Proposed changes to Living-away-from-home allowances (LAFHA)
Posted on: 30/11/2011
The Government has announced that the fringe benefits tax (FBT) treatment of Living-away-from-home allowances (‘LAFHA’) will be reformed. The proposed changes are proposed to apply from 1 July 2012 for both new and existing arrangements. All benefits and allowances provided in respect of the period commencing 1 July 2012 will be subject to the new arrangements. We have summarised broadly the proposed changes below.
The eligibility to receive tax concessions under the LAFHA provisions will be amended significantly.
The changes are broadly as follows:
- - temporary resident employees will now be required to maintain a home for their own use in Australia, for which they are living away from for work to access the concessions. In those cases the expenses will also need to be substantiated; and
- - all other employees will be required to substantiate their LAFHA expenses.
This means that in order for a temporary resident moving to Australia to access the tax concessions, they must acquire a home in Australia (either owned or rented) which must be maintained for private use and they must be required to live away from that home for work. A temporary resident will be considered to be maintaining a home in Australia for their own use when that home is available for their personal use and enjoyment at all times, even though they are living away from it for their work.
Temporary resident employees will be required to provide documentary evidence to their employers that they are maintaining a home for their own use. The evidence could include lease agreements, mortgage documents and receipts for accommodation. The documents must show that the accommodation is available for the employee’s use at the time for which the LAFH benefits are being paid.
Changes to the tax treatment
The taxation treatment of LAFHA will also be amended. Under the proposed changes, an allowance paid to an employee as compensation for being required to live away from their usual place of residence will no longer be a fringe benefit. Instead, the allowance will be assessable income of the employee, consistent with other employment allowances.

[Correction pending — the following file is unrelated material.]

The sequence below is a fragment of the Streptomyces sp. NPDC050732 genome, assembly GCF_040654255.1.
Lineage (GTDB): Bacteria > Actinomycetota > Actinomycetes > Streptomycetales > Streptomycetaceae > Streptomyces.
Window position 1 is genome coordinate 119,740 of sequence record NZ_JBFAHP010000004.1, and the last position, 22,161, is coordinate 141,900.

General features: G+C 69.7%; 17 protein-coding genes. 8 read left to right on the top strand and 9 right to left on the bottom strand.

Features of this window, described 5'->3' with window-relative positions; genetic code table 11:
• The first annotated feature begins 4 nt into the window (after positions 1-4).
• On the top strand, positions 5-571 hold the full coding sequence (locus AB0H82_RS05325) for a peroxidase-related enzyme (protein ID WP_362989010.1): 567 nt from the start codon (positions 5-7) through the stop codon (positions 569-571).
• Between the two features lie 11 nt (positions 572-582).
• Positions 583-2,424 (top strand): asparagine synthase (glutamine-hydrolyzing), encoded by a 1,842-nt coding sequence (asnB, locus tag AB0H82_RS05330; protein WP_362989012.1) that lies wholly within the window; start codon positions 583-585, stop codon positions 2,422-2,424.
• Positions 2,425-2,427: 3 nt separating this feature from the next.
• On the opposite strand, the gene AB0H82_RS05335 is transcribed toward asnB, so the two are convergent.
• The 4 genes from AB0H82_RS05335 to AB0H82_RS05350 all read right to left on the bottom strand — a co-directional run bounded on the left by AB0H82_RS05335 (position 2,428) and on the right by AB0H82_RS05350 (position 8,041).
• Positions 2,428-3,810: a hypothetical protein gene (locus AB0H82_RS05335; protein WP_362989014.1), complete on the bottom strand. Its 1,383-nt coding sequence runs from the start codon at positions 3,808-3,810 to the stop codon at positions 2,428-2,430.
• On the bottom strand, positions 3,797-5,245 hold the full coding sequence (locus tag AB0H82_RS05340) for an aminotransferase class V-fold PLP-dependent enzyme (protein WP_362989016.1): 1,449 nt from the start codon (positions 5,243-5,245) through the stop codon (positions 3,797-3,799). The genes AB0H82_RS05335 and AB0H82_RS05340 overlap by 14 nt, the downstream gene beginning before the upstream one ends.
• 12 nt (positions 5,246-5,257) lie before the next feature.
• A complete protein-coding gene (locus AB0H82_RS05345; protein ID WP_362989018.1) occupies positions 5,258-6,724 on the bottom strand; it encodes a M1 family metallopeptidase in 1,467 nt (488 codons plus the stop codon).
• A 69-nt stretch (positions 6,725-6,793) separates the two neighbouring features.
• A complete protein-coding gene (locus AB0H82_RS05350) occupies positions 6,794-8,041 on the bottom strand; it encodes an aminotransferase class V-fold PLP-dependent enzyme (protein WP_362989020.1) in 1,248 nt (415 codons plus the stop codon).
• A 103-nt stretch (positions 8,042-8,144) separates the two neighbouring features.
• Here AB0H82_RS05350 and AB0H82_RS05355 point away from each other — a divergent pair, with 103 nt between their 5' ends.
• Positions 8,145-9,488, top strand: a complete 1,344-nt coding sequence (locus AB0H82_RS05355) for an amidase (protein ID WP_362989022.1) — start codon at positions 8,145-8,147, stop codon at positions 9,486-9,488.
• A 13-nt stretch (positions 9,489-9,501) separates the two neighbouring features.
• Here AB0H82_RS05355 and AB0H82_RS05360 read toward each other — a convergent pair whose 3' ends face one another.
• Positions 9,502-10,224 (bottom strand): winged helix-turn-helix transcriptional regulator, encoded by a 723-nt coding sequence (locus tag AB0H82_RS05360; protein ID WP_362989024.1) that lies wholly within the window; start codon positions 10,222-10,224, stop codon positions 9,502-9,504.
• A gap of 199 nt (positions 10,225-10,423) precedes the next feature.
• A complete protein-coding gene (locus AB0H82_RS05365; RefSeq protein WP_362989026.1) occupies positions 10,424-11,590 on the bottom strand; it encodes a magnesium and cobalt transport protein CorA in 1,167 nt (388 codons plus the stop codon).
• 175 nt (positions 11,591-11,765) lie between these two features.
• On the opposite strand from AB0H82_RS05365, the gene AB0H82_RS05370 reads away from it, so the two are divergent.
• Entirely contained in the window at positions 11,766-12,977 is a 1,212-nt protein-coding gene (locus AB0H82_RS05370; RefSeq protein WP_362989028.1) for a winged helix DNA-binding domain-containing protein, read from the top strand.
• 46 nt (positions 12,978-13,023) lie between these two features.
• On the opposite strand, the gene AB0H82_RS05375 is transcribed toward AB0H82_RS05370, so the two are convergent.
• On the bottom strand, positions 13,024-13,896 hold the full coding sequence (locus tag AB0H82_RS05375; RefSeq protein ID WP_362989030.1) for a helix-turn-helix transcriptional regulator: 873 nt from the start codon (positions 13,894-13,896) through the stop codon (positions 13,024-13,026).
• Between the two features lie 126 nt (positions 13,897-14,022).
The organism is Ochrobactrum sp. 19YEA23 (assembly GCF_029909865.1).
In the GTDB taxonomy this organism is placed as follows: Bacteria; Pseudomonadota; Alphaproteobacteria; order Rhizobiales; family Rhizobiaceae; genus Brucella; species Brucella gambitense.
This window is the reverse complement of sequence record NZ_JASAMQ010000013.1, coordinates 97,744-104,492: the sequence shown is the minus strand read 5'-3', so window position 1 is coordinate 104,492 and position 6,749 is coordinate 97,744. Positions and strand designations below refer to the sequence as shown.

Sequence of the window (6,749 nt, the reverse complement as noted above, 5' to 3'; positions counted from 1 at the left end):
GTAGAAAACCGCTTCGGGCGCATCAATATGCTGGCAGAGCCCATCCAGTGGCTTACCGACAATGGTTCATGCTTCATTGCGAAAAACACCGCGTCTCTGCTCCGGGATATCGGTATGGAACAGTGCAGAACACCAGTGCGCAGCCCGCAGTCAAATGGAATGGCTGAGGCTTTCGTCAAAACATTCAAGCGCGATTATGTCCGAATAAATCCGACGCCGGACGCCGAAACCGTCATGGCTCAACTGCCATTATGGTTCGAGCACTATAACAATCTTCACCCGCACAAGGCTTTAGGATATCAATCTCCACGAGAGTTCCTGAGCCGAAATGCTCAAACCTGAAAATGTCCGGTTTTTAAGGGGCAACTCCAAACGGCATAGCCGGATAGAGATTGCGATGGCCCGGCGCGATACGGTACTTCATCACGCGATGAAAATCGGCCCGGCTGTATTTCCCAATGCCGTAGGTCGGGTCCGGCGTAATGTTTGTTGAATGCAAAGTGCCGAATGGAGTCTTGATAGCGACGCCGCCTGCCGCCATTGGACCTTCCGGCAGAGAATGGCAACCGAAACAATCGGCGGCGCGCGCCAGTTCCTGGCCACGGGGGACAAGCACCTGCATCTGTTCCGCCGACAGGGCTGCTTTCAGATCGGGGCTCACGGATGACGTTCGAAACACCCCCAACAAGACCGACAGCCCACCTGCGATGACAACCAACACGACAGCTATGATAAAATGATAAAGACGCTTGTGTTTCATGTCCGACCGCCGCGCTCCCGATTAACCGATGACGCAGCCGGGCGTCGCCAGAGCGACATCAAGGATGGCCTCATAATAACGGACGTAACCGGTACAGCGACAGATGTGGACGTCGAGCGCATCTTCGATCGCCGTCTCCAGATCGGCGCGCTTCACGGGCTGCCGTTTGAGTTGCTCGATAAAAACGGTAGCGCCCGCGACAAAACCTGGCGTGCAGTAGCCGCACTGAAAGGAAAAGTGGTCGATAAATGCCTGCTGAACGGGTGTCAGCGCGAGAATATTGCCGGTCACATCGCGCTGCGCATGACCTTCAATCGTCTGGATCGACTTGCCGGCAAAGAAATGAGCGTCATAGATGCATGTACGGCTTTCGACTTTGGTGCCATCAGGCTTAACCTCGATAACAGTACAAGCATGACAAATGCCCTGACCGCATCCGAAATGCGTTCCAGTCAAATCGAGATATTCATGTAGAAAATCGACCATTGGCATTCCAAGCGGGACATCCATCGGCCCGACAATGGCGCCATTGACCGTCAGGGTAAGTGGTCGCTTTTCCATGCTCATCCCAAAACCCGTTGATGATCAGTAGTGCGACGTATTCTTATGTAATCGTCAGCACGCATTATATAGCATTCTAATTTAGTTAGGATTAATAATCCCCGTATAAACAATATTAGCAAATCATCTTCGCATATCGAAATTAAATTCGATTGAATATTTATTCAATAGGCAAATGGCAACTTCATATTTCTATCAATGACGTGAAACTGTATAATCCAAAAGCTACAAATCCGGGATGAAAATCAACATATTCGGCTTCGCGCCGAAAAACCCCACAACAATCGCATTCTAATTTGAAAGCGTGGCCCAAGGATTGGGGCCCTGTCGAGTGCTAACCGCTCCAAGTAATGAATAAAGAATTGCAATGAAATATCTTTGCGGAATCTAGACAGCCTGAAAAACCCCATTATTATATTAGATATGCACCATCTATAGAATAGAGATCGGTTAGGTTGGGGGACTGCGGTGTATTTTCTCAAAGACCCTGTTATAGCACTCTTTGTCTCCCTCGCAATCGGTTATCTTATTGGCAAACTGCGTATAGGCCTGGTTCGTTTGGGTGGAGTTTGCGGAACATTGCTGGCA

However, eligible employees (as above) will be able to claim an income tax deduction for accommodation expenses they can substantiate and for food expenses beyond a statutory amount in their own tax returns. Please note that based on the Consultation Paper, we believe that the deduction will be limited to the accommodation and food expenses incurred only during the time when the employee is living away from their home in Australia for work purposes.
Allowances for non-eligible employees will be taxed like other forms of income under the income tax system (e.g. assessable income). No deduction will be available.
Employers who provide LAFH benefits directly (e.g. pay for rent or food directly) to eligible employees will continue to be exempt from FBT on those benefits.
Employers who provide direct LAFH benefits to non-eligible employees will be liable for FBT on those benefits.
Max (a US resident) comes to Australia on a 457 visa to work in the mining sector in Western Australia. He rents a home in Perth. He works eight days on and six days off at a mine site in the Pilbara. The employer provides a LAFHA to Max.
Max’s home in Perth is available for his use even when he is working at the mine site. He provides a declaration to his employer that this is his Australian home and that he is maintaining it for his use.
The LAFHA will be assessable income in the hands of Max, however he will be entitled to deductions under the LAFHA tax concessions. He will be able to claim a deduction for expenses incurred for accommodation and food for the period only while he is living away from home.
The same as above, except the employer pays for Max’s accommodation and food directly.
Max will be entitled to the LAFHA tax concessions. His employer does not have to pay FBT on the accommodation and food benefits provided to Max during the time he is living at the mine site only.
Fiona (a UK resident) comes to Australia on a 457 visa working for an international firm. She is paid LAFHA for the duration of her three year contract. She lives and works in Perth.
Fiona will not be entitled to the LAFHA tax concessions as she is not living away from a residence in Australia. She will have the LAFHA included in her assessable income. She will not be able to claim a deduction for any expenses incurred from living away from home. There is no FBT obligation for her employer.
The proposed changes are yet to be passed as legislation and there is a consultation process which will occur. We will continue to monitor the progress of these changes and advise of any developments as and when they arise. In the meantime it would be advisable to prepare for these changes, particularly in respect to LAFHAs currently being paid to foreign residents working in Australia, as these employees are the ones most likely to be affected.
Please let me know should you require any assistance with these changes.